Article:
has_secure_password class method to store passwords securely. You need to have
password_digest attribute in your model to get it working.
For example, if you have a user model
class User < ApplicationRecord has_secure_password end
The migration for user model looks like
class CreateUsers < ActiveRecord::Migration[7.0] def change create_table :users do |t| t.string :email t.string :password_digest t.timestamps end end end
Now if you authenticate the user using
Before Rails 7.1
For the above code, there are three cases
If the user doesn't exist it just returns
If the user exists and the password doesn't match it will return
If the user exists and the password match it returns
In scenarios where a user exists, the process takes an extended duration in contrast to situations where the user does not exist. This time discrepancy can potentially be exploited by an attacker to deduce the presence of a valid username. Subsequently, the attacker could proceed to test various compromised passwords (sourced from other platforms) for unauthorized access. This technique is commonly referred to as timing-based enumeration attacks.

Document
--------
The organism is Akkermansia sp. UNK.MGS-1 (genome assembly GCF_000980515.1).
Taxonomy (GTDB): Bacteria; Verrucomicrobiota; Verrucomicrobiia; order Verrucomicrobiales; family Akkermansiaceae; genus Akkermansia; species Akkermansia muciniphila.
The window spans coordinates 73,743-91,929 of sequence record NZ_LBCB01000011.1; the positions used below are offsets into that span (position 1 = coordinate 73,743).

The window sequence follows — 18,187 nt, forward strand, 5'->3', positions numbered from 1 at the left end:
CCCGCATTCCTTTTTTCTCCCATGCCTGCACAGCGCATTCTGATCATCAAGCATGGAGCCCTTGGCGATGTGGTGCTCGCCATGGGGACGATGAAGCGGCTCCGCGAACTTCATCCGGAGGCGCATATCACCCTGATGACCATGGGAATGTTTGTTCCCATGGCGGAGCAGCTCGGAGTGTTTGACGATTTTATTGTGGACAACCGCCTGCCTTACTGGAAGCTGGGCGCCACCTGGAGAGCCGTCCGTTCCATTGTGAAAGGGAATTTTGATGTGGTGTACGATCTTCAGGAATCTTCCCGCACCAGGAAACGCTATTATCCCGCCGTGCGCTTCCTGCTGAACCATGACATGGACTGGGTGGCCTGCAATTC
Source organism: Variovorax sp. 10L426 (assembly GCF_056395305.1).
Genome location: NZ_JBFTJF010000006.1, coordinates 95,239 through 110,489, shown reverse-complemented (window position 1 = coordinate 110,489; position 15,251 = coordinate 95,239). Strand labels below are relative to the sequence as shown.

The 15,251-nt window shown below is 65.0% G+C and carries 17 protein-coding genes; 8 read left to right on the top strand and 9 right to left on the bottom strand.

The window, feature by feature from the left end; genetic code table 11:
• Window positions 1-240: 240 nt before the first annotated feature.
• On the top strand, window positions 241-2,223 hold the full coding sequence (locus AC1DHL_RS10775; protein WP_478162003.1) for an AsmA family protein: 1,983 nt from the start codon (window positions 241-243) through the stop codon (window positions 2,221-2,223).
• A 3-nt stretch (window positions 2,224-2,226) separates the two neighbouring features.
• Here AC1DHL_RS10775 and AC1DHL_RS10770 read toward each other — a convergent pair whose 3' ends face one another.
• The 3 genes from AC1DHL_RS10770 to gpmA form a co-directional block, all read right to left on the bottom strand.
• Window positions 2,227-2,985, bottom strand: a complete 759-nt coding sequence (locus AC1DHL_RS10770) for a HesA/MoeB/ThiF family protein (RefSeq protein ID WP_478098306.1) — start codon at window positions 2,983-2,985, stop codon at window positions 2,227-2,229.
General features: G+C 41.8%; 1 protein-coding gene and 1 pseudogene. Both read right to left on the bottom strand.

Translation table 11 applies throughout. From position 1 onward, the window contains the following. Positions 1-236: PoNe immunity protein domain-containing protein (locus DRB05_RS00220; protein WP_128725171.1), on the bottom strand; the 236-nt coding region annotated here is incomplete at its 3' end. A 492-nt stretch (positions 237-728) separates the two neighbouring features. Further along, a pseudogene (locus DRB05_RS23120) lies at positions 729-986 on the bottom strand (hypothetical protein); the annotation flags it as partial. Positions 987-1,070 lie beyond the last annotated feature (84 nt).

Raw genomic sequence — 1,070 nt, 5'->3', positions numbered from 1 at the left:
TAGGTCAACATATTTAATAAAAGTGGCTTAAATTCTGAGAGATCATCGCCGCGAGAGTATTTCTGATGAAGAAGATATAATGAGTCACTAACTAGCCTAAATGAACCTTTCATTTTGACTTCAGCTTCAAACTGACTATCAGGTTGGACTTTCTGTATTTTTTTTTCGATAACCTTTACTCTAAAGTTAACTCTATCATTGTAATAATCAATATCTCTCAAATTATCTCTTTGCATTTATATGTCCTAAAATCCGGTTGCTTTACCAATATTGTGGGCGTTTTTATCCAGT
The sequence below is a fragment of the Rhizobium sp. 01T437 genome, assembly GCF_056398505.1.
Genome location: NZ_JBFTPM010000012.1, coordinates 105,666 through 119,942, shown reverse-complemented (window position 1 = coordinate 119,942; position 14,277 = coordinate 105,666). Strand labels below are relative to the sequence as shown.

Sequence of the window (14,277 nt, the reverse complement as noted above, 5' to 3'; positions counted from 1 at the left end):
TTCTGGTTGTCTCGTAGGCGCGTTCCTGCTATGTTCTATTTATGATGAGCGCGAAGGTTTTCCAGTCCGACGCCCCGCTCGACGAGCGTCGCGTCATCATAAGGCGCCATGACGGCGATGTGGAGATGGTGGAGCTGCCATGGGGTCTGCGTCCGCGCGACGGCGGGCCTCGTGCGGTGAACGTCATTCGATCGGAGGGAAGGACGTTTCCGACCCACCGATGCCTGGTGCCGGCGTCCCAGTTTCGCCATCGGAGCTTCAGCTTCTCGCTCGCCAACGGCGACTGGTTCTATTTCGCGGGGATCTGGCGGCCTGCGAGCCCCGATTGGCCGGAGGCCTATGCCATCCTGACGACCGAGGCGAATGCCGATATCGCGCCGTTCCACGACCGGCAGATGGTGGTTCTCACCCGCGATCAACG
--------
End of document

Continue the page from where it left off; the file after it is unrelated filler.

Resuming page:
In Rails 7.1
authenticated_by method has been introduced. in this Pull Request https://github.com/rails/rails/pull/43765/files
User.authenticated_by(email: “email@example.com”, password: “password123”)
It will always take the same amount of time whether the user exists or does not exist
authenticate it always returns
nil for non-existing users or for unmatched passwords and it will raise an exception if we don't provide email or password
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